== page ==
I got through another chunk of Black List 3.0 scripts and I'm very pleased to report one script kept me turning pages all the way through. In fact, it even ended up at Consider-worthy level. There are a couple things I want to reiterate before I get to discussing the script in brief.
First, I was very, very excited by a lot of the loglines I saw in this batch. There were some clever ideas and also some new spins on familiar genres. Of the 17 or so I read this time, probably at least half were scripts I was eager to dive in after seeing the logline. So good job getting me on your side before I opened the script.
Second, I think the problem with.... you know what? I'm not comfortable with the term "problem." Let's try this again. For me, (ahhh, now I get why Randy Jackson always starts critiques this way) the reason why I didn't get past p. 30 or 45 on some of those often had a lot to do with the script coasting a little too long. There were some choices made that were perhaps a little too safe. In other cases, I got a good portion of the way into the script and it didn't feel like a movie to me. And I know that's a bullshit critique - so again I urge all of you, keep writing. This is just ONE person's rejection. And a person who can't even take the time to provide you with detailed notes.
Third... if at all possible, I'd like to keep a tone of positivity in the comments here. I know that the script I'm about to announce is probably not going to be everyone's cup of tea. All I ask is for an open mind.
The script in question is called DEAD CORPS, from writer Christopher Hinz. This is evidently based on a DC Comics series written by Hinz, though I must admit, I'm unfamiliar with the comic.
Logline: A murdered cop, restored to life by technology, is torn between living and reanimated girlfriends while trying to stop his killers from murdering him again.
Yes, we're dealing with a zombie script. And a zombie script based on a comic book at that. Those are two of the most overdone genres in development. Believe me, I know how this looks. So without giving away too many spoilers, let me explain how this script rose to the top. (And yes, since this script isn't out there to the general public, I'm going to be very vague when discussing the plot.)
1) It created a textured, believable world. In this society, post-mortum reanimation is commonplace enough that the revived zombies, or "Transmortums" are their own social class, and an oppressed social class at that. It sort of reminds me of how Mutants are regarded in the X-Men movies, and while that's familiar, the script keeps tossing in little touches that show the ripple effect of this change throughout society. I think a frequent failing of scripts that put supernatural elements in "the real world" is that there isn't enough time spent on creating those ripples. In fact, I see franchise potential here because the script leaves open a lot of loose threads introduced as part of this world.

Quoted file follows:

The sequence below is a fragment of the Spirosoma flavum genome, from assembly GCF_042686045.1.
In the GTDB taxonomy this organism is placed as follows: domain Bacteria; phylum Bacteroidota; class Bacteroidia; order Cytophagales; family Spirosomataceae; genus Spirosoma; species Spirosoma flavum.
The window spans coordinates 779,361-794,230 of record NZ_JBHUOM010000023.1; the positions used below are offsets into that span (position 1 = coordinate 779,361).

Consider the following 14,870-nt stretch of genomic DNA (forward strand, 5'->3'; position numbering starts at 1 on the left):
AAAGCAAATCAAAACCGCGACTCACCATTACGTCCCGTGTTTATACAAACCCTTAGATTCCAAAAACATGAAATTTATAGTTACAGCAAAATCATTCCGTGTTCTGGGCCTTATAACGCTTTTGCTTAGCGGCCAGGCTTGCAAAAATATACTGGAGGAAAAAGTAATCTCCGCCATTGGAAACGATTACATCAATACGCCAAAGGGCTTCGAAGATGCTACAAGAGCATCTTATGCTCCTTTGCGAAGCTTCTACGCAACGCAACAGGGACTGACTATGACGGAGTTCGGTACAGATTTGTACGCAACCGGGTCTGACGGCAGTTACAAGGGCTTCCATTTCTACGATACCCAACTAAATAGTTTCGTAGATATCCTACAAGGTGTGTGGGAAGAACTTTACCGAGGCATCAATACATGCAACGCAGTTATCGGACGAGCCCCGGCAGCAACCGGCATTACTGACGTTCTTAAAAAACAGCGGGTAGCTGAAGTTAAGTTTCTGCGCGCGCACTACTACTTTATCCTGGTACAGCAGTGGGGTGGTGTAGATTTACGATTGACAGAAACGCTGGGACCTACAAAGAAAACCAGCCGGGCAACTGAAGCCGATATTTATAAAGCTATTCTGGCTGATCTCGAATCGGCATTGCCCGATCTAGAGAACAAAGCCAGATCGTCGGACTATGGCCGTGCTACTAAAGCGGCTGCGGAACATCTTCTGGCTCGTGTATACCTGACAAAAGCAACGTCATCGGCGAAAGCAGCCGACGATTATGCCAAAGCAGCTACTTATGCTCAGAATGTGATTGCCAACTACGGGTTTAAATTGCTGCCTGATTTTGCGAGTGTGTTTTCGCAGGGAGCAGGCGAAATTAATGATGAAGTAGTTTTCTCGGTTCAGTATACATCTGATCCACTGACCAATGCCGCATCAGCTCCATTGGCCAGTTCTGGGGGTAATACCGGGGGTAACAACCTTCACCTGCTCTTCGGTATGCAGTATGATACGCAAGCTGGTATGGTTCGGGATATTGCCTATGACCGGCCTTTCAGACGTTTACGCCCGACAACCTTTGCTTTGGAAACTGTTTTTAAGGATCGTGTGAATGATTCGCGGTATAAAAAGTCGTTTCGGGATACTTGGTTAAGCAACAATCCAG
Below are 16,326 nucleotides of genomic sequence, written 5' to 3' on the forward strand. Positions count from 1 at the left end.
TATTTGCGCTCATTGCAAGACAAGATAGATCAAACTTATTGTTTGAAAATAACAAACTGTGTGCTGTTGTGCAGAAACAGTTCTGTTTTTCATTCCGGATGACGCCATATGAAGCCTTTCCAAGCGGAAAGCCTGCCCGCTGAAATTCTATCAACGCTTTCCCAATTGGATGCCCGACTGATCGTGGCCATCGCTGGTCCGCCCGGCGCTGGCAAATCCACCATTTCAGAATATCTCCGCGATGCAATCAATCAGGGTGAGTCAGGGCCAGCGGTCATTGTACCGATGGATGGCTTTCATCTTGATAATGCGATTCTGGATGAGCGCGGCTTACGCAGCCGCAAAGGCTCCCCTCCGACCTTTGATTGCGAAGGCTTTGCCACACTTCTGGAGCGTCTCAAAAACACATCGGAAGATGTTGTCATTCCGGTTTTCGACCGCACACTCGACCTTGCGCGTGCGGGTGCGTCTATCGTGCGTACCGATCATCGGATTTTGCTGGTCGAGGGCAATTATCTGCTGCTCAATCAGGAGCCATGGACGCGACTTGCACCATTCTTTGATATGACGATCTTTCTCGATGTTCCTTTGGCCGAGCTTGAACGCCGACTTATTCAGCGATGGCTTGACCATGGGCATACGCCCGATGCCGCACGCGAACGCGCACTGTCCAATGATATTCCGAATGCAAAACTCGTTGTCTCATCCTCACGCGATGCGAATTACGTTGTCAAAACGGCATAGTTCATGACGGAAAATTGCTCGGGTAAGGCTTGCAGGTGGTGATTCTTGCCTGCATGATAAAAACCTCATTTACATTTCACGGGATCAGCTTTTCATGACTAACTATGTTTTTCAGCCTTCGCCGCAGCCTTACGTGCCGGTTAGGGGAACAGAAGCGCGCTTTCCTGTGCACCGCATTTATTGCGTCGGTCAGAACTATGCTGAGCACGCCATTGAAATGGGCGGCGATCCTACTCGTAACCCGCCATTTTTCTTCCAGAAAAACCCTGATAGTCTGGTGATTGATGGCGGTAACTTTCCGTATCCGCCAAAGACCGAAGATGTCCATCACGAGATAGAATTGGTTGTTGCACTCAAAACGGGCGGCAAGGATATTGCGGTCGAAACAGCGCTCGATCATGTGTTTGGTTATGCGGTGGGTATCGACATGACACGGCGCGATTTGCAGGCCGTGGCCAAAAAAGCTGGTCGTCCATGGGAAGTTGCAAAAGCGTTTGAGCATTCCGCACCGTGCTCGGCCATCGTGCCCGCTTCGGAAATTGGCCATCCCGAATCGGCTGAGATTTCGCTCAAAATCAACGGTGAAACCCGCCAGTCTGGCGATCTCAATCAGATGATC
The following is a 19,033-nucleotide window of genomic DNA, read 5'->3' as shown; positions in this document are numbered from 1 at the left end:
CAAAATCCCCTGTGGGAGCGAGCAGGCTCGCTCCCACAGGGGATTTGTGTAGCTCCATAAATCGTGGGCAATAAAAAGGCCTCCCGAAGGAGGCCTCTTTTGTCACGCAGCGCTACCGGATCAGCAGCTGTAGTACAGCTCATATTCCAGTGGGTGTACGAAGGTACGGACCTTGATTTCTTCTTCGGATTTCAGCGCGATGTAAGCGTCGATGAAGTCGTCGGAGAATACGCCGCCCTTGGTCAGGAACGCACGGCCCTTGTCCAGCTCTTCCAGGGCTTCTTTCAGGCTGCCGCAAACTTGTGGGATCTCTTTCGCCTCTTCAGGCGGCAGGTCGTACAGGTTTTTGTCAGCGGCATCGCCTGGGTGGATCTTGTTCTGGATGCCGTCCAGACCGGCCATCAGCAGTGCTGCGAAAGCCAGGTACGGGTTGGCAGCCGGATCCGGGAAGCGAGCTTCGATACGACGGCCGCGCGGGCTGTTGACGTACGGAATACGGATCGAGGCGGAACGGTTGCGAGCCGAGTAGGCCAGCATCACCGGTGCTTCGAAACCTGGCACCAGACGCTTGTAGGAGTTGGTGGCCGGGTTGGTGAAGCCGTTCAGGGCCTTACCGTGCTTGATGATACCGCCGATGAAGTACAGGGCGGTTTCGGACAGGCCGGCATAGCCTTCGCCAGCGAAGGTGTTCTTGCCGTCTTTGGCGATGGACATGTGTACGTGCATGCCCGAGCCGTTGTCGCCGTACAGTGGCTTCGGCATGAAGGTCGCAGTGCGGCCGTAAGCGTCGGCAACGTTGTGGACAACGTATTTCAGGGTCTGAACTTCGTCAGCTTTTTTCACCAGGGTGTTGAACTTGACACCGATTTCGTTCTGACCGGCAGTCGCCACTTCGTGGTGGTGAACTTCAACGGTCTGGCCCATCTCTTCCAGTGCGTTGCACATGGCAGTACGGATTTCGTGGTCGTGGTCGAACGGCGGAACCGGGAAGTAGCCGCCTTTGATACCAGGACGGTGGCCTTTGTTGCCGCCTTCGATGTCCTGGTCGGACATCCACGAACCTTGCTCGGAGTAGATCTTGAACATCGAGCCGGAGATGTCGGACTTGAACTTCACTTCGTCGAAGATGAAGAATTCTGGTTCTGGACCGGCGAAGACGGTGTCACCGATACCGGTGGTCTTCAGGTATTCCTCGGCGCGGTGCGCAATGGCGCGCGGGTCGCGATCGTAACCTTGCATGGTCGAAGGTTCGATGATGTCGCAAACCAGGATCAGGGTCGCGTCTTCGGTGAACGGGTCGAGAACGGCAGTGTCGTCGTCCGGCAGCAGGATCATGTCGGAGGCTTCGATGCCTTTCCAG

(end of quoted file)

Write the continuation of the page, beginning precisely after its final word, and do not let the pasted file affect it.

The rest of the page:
2) Lots of motion, lots of visual action. This is where I think the script benefits from being adapted from a comic. Even with exposition moments, the script rarely falls into a rut where scene after scene mostly deals with characters talking to each other.
3) Strong turning points. The end of the first act is when our hero - who is a Special Agent who's charged with enforcing the "Transmortum Civil Rights Act" - is killed and then revived as a Transmortum himself. Yes, it's fairly inevitable, but it's also a great character irony to play with. But the scene that really got my attention is a twist that came around p. 55. I'd rather not spoil it, but a new element was introduced to the story and it really got my attention. I'm not sure if the way that detail is handled in the final five pages or so makes for a satisfying resolution, though. My gut reaction is that could stand to be fixed, but it hits close enough to the mark that I'm not going to doff it too much.
For much of this script's run, it was gunning for an 8 rating, as my giddiness wore off, I started feeling like 7 might be more appropriate and after writing this review, I'm left with the sense that 7.5 is about right. But we've gotta work with whole numbers and out of fairness to the writer, I'm gonna round up.
A word about the remaining scripts - I haven't put a stop to this in the original thread, but several people have continued to post loglines there. Per the instructions I posted, I'm only reading what was submitted before the deadline. Why haven't I told people to stop posting? Because I've heard firsthand of managers scoping out those loglines and actually reading some of the submitted scripts on their own initiative. My feeling is that it can't hurt you guys to have your loglines posted in a public place.
That said, I had 74 scripts submitted before the deadline and as of this writing, I'm in the early 50s. probably going to be a couple more weeks before I'm fully caught up. I'm already thinking about different ways to approach doing something like this early next year, so if you didn't get read this time, keep your eyes open.
Those of you with Black List access, check it DEAD CORPS here.
For my reaction to the first 25 submissions and an endorsement of MCCARTHY, go here.
Help us Kickstart Tenspotting
3 months ago